The U.S. Supreme Court has agreed to hear Comcast’s appeal of a 2015 discrimination suit brought by Entertainment Studio’s chief Byron Allen that alleged the media giant conspired to keep African-American owned networks off its systems.
Allen and the National Association of African American Owned Media brought the suit in 2015, claiming damages of $20 billion. A federal court dismissed that suit, but that decision was reversed by the U.S. Court of Appeals for the Ninth Circuit in November. Comcast is asking the Supreme Court to reverse the November Circuit Court decision, adding in a statement that Allen’s claims of a “vast conspiracy” to keep his networks off of Comcast’s cable systems is untrue.
“Comcast has an outstanding record of supporting and fostering diverse programming, including programming from African-American owned channels, two more of which we launched earlier this year,” Comcast said in a statement. “There has been no finding of discriminatory conduct by Comcast against this plaintiff because there has been none.”
The distributor added that it carries more than 100 networks aimed at diverse audiences and that the Ninth Circuit decision was based on an unusual interpretation of the law.
“We believe the Ninth Circuit Court of Appeals decision was incorrectly decided,” Comcast continued in its statement. “At this stage, the case is about a technical point of law that was decided in a novel way by the Ninth Circuit. We hope the Supreme Court will reverse the Ninth Circuit’s unusual interpretation of the law and bring this case to an end.”
In his own statement, Allen said Entertainment Studios already prevailed in the Ninth Circuit and will do the same in the Supreme Court. He challenged Comcast’s definition of diversity.
“This case is not about African American-themed programming, but is about African American ownership of networks,” Allen said in a statement. “Unfortunately, the networks Comcast refers to as ‘African American-owned' are not wholly-owned by African Americans, and did not get any carriage until I stood up and spoke out about this discrimination and economic exclusion.”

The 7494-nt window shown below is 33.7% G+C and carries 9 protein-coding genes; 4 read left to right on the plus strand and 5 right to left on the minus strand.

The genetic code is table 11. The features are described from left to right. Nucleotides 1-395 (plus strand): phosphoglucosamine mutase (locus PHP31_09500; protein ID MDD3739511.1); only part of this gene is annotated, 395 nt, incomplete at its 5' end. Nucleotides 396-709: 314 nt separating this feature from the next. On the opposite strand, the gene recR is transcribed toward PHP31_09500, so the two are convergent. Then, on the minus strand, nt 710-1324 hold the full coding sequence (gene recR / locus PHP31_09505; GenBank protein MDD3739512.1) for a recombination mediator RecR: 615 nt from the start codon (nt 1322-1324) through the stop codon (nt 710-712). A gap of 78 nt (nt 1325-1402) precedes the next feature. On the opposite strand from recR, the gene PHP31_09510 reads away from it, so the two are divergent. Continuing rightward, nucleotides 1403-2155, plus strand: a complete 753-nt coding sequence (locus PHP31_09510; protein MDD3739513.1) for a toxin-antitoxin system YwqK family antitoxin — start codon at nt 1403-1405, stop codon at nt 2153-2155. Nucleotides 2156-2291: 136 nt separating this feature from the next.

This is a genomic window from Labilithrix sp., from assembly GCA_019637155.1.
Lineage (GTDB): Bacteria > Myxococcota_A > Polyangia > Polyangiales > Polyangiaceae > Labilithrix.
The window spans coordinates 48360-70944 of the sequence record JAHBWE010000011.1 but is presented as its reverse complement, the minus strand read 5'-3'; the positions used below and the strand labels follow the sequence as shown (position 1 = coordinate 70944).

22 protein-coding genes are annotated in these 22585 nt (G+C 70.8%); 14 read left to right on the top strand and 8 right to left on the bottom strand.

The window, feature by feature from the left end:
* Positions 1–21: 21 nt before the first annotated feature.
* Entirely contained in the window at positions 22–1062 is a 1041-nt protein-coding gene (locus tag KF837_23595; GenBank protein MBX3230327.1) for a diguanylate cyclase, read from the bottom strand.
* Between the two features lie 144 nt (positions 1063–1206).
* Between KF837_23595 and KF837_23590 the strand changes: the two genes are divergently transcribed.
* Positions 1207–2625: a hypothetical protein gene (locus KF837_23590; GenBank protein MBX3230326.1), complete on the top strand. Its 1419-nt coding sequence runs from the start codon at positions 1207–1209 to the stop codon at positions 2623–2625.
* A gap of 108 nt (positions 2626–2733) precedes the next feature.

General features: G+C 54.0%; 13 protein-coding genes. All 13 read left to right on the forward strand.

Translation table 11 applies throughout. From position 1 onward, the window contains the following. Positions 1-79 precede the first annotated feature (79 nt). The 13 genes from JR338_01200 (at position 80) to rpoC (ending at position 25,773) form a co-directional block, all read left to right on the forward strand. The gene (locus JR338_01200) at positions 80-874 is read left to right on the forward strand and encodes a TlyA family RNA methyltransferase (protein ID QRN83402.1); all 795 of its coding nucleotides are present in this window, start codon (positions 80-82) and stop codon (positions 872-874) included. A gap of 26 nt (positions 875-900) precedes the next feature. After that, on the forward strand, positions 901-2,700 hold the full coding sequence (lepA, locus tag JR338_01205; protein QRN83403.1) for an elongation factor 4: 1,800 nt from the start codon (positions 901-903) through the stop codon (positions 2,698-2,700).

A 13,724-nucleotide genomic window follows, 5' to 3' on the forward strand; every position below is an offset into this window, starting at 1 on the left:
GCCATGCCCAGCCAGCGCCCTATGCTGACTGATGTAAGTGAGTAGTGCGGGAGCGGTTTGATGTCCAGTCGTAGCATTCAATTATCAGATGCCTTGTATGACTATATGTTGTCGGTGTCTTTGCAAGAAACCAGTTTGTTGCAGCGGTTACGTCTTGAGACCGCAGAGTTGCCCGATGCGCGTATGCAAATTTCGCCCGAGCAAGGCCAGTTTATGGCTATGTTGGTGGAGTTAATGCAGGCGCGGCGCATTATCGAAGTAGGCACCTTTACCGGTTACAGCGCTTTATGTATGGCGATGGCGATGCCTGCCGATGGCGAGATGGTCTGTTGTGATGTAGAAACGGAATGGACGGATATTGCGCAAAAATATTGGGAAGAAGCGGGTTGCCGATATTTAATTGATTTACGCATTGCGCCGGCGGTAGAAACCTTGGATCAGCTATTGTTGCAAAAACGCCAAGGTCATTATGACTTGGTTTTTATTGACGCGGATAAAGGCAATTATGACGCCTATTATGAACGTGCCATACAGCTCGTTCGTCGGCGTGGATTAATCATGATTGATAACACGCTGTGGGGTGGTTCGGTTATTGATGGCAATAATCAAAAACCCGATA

Allen’s Entertainment Studios Networks includes a stable of digital channels across several different genres including Comedy.tv, Pets.tv, channels like Comedy.tv, Cars.tv, JusticeCentral.tv, ES.tv, Mydestination.tv and Recipe.tv. Last year, the company purchased The Weather Channel. In May it purchased TV stations from Bayou City Broadcasting and emerged as a partner in Sinclair Broadcast Group’s purchase of 21 regional sports networks from The Walt Disney Co.
While Allen’s networks have managed to secure carriage deals with other distributors like Verizon, Dish Network and DirecTV, it has found it to be a harder sell with Comcast and Charter Communications. Allen claims that both Comcast and Charter -- which have 22 million and 16 million video customers, respectively, -- have launched dozens of white-owned networks over the years.
Allen sued Charter Communications in 2016 for $10 billion, also claiming discrimination. Charter had tried to get the suit dismissed based on its First Amendment right not to carry the channels, but was rejected by lower courts. Charter appealed to the U.S. Supreme Court on that issue, but the court hasn’t decided if it will hear the case.